I had ordered some Mugolio pine syrup a while back, having first read about it on the excellent CiaoChow Linda blog. I finally broke it out the other evening, thinking of cool pine forests and, of course, the Häagen-Dazs vanilla bean gelato I had in my freezer. It was one of those “why did I wait so long?” experiences, as the syrup, extracted from pine buds, was delicious. It’s also good served over ricotta, fruits, and meats, according to the description.
The syrup has a deep, mysterious taste, and, really – I blush to admit – it reminded me of….well, here it goes, please don’t be too shocked – tobacco! I was a smoker for years, and am proud I finally quit, of course. But that was my instant thought at my first spoonful of this dessert, and not in an unpleasant way. It was an earthy, smoky flavor infused into a smooth sweet syrup. (Hmmm, maybe that’s why I love smoked maple syrup so much, too?) Maybe it’s from the process of extracting the syrup from the pine bud resin – you’ll find lots of detail at the Olio2Go website where I ordered it, and it’s a very handcrafted product. It’s not cheap, but a little goes a long way, and I can see always wanting to have some on hand.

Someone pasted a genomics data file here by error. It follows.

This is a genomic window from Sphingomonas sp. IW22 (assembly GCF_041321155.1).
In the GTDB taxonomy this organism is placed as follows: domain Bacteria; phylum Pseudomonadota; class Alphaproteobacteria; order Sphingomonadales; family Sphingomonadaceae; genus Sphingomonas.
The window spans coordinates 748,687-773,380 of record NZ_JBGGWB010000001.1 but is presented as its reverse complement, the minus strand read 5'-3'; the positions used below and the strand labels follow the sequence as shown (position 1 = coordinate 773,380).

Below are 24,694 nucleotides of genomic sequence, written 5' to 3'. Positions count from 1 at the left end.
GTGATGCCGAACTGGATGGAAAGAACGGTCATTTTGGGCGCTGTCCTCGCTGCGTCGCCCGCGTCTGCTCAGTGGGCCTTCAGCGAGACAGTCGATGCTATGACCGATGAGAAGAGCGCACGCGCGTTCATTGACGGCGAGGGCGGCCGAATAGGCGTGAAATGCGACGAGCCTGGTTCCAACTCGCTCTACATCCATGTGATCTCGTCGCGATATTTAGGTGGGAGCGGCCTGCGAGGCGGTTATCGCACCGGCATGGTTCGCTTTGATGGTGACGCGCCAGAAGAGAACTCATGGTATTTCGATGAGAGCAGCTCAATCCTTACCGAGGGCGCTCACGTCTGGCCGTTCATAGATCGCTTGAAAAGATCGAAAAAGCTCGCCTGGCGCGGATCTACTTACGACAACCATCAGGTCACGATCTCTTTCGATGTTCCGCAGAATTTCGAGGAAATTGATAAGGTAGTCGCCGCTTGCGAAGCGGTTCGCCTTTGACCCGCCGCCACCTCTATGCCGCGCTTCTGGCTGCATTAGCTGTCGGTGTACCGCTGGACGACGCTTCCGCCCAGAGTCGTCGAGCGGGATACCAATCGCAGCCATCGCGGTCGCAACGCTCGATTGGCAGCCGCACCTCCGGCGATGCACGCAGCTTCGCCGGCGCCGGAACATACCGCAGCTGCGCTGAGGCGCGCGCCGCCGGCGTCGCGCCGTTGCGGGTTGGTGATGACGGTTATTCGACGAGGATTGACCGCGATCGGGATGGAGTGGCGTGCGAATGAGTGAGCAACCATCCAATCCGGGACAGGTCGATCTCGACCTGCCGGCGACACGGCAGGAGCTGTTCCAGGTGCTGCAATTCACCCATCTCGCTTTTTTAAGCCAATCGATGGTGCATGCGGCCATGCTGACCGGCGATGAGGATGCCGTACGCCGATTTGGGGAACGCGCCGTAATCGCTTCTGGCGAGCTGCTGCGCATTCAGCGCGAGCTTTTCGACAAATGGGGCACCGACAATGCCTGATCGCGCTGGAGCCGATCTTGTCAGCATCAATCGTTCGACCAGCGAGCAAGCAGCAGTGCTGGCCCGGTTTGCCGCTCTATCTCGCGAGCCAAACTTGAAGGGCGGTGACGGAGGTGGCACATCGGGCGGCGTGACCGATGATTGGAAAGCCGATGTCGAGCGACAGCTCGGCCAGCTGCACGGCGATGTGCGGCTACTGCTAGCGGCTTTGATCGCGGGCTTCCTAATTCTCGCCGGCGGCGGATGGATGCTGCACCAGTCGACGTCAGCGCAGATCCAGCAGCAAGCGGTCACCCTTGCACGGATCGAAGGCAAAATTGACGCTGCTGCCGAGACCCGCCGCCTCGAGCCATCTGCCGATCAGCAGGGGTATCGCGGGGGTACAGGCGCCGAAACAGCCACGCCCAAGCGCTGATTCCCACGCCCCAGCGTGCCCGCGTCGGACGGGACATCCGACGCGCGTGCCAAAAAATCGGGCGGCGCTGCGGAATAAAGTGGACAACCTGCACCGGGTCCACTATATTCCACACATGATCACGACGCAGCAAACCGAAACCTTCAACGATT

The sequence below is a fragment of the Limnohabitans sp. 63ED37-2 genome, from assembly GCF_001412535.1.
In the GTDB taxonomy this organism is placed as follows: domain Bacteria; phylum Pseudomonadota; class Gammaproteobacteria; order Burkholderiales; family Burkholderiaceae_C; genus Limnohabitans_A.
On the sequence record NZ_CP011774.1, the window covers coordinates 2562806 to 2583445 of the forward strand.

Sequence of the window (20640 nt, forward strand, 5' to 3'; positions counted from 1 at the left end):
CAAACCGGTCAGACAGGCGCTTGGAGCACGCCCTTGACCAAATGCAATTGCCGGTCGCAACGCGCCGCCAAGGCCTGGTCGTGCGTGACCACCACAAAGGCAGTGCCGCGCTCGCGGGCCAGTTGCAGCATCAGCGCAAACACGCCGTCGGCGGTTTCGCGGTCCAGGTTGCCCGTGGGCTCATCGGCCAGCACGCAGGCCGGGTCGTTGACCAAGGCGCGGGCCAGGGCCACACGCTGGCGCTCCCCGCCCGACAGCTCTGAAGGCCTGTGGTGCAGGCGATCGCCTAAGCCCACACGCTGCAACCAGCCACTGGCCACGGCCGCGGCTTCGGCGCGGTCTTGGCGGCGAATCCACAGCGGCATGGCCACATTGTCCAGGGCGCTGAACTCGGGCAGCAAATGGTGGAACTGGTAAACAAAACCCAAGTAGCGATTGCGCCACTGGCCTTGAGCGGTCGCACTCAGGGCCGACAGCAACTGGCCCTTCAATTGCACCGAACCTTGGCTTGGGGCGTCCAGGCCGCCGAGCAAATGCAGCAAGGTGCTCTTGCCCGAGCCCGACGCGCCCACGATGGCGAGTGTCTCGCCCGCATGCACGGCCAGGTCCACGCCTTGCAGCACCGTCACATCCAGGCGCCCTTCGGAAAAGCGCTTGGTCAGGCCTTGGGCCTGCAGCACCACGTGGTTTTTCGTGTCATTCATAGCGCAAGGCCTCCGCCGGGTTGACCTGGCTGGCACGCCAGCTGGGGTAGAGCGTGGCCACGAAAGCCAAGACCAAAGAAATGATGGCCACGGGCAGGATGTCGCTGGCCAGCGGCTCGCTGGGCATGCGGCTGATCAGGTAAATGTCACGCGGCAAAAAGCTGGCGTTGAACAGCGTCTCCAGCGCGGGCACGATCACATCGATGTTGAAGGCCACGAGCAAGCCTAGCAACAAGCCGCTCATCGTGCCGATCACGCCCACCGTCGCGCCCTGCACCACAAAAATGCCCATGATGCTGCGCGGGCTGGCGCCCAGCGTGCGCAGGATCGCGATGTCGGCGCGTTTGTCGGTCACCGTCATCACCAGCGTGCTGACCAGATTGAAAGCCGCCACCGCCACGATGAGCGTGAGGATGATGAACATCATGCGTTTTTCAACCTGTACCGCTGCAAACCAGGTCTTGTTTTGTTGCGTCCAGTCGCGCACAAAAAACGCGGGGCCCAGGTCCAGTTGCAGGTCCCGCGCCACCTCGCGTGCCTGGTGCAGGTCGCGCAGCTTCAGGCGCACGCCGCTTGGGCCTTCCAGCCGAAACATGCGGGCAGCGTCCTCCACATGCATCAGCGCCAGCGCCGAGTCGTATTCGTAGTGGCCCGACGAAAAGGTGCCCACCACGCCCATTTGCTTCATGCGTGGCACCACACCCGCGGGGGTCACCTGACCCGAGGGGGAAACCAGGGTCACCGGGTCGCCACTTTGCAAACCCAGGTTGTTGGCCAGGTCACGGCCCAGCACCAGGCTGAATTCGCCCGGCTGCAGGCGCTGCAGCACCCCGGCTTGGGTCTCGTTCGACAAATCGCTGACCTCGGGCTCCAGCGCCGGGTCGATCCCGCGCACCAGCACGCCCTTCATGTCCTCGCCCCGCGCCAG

Now, much like green tea, pine bark extract has been popular as a nutritional supplement for ages, although I wouldn’t extend that thought to this syrup, which is purely pleasurable. But I found interesting information at RuralVermont.com about pine’s medicinal uses in general, and about Euell Gibbons, the granddaddy of today’s foraging craze, where he describes preparing candied white pine, made from new shoots of the tree, before they become woody. Pine is also used in homemade cough suppressants, so it has varied medicinal uses, besides this wonderful syrup. What we need, nature provides, and let’s not forget that.